And as always, when your time is limited but your resources are less so: please donate what you can to support the organizations that support our families. Everything we do together makes a difference.

In solidarity and strength,
Our Family Coalition

PS: The Dept of Justice can be reached at 202-514-2000 and the Dept of Education at 800-872-5327. Demand that Jeff Sessions and Betsy DeVos protect the rights of ALL students, including gender creative and transgender students, today!

Anti-LGBT Executive Order – Action Alert

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Dear beloved community,

As you may have heard, we are expecting an extremely destructive anti-LGBT Executive Order to be issued by the Trump/Pence regime any moment now. Under the guise of “religious freedom,” this order would not just legalize, but incentivize discrimination against LGBTQ individuals, families, women seeking health care, as well as unmarried heterosexual couples!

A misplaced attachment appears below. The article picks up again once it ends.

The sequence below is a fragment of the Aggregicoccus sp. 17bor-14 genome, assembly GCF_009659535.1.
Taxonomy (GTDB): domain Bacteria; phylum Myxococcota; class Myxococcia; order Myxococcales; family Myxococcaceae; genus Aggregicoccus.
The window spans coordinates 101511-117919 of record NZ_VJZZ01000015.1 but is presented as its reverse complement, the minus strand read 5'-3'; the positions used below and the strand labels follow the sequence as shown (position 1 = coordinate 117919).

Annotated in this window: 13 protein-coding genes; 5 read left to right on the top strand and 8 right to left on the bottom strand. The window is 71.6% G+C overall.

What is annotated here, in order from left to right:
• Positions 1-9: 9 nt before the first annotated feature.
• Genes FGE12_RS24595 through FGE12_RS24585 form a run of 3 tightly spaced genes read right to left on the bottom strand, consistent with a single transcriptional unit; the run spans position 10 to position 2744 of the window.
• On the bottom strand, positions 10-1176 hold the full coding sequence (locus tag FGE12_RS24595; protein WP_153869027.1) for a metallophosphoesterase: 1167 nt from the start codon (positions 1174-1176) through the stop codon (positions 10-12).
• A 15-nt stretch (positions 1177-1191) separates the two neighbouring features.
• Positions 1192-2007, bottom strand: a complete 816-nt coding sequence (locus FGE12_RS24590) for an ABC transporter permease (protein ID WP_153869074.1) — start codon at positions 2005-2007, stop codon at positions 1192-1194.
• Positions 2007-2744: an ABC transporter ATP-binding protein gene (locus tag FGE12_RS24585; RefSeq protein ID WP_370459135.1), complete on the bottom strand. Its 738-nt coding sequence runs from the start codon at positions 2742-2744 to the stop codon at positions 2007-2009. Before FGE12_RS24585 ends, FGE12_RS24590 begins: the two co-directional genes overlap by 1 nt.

We know that nothing about this order would contribute to the stability of families or make children – of LGBTQ parents or not – more secure. And we will fight like hell to challenge their relentless attacks against LGBT families and other targeted communities. Our Family Coalition is already working with our legal partners to prepare for a lawsuit against the Trump administration, as an organizational plaintiff, for the first time in our history, due to the far-reaching impact on our community.